Source: No Girls Allowed
Author: Tracey Lien
Why does everyone think video games are for boys? That's the question Tracey Lien tackles in her latest article for Polygon. Whether or not games are for boys or girls is largely a perception issue, with marketing controlling the messages in a very calculated way. Lien dives into the history of gaming audiences, back in the pre-crash days. At that time, game companies weren't doing market research, and developers were just interested in making games that were fun to play in the locations where they knew people were playing them: bars and living rooms. Both of these locations have their fair share of girls and boys, men and women, and most games seemed to reflect this "general audience" targeting.
Post-crash, game companies like Nintendo were trying to be smarter about the way they did business and were looking to minimize risk, especially with a lapsed public trust in the quality of video games. First this involved marketing video games as toys, and later as for boys. Market research told game publishers that people were still willing to spend money on toys and than the majority of video game players were male. It became a matter of putting two and two together that lead to the image of video games as "toys for boys," because that's largely what was being produced and near exclusively the way games were being marketed.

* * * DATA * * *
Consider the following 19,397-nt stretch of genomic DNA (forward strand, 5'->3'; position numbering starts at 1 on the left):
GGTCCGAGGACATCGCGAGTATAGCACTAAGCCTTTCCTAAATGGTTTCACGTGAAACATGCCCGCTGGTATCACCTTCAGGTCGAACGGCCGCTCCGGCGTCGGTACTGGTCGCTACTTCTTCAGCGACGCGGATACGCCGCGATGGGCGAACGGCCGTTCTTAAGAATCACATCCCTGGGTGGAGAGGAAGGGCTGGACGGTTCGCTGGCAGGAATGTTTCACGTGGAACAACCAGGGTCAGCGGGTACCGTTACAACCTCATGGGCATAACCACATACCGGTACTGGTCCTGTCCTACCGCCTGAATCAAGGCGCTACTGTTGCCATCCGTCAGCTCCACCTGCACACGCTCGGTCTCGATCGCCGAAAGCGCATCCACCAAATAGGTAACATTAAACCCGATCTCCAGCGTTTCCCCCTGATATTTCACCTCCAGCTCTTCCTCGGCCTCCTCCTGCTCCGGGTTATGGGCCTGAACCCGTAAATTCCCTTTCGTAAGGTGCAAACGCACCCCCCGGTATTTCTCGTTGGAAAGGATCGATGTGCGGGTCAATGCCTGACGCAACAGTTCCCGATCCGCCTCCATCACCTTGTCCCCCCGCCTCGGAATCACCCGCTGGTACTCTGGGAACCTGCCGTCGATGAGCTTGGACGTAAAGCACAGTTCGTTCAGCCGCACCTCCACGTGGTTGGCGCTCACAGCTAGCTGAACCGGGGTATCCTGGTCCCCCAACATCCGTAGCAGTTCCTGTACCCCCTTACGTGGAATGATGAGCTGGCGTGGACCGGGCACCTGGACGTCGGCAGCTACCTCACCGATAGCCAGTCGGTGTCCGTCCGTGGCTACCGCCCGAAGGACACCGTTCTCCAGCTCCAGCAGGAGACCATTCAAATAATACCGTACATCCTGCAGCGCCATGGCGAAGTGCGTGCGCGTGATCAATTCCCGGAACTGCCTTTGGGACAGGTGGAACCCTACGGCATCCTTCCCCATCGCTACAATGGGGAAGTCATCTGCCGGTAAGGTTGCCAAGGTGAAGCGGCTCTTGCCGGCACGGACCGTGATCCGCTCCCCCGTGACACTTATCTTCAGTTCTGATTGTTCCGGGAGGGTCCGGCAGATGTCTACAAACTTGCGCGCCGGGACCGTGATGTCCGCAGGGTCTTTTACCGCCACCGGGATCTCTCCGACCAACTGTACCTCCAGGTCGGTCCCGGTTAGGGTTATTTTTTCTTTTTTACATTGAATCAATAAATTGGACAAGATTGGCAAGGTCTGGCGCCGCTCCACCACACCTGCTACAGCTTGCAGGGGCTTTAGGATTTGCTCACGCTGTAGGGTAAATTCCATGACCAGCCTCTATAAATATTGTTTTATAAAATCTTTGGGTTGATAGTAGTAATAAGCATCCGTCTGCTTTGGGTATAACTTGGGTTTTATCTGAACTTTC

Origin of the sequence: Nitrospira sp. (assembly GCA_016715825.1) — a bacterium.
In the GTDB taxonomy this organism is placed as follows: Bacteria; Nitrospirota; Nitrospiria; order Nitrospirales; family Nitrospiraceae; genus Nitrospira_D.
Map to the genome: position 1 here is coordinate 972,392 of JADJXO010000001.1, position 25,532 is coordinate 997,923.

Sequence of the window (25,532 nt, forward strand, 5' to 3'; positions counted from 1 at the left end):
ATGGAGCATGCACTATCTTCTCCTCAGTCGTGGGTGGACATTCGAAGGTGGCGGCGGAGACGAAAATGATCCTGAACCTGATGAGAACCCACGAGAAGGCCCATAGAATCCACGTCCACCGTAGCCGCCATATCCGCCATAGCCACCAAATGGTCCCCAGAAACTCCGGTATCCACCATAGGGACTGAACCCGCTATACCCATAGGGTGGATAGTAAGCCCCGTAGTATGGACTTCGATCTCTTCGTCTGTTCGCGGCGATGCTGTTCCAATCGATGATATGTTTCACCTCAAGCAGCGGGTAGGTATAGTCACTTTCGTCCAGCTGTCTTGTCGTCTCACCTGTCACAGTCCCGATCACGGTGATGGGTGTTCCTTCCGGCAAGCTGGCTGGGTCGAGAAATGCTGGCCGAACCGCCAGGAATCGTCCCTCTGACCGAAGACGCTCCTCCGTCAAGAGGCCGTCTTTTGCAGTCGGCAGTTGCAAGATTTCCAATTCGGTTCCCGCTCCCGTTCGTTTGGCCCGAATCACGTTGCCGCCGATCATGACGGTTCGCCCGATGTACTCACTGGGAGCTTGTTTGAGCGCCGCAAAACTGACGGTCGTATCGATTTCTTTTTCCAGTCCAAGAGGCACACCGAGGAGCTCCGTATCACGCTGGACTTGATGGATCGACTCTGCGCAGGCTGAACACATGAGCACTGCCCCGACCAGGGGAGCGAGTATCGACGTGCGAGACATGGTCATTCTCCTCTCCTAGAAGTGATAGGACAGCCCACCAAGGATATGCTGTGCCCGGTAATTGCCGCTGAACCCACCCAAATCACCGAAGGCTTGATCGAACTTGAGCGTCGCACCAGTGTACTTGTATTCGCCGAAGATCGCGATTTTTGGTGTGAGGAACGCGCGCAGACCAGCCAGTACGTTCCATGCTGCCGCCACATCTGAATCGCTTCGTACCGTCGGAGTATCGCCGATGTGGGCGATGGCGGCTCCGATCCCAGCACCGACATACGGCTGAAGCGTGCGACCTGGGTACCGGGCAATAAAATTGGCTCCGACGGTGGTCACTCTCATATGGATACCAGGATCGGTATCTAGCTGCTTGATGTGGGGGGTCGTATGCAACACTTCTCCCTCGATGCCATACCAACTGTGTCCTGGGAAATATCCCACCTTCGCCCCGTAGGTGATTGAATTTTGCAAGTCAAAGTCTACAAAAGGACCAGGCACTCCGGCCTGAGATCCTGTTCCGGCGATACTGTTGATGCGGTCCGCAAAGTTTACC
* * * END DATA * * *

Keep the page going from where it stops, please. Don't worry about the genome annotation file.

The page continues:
However, it seems that tide turned with the success of the family-oriented Wii and the popularity of social and casual games on gender-agnostic platforms like smartphones and Facebook. Now the male-dominated public perception and publicity campaigns ring false and even defensive at times. Yet, here we sit with the continued understanding that games are for boys when near half of people who play video games are female. Somehow social and casual games always need those qualifiers to set them apart from the "real" games, a stance which itself is macho posturing. There's nothing wrong with making video games targeted at a male audience, but video games as a medium, are for everyone.
:image by David Saracino: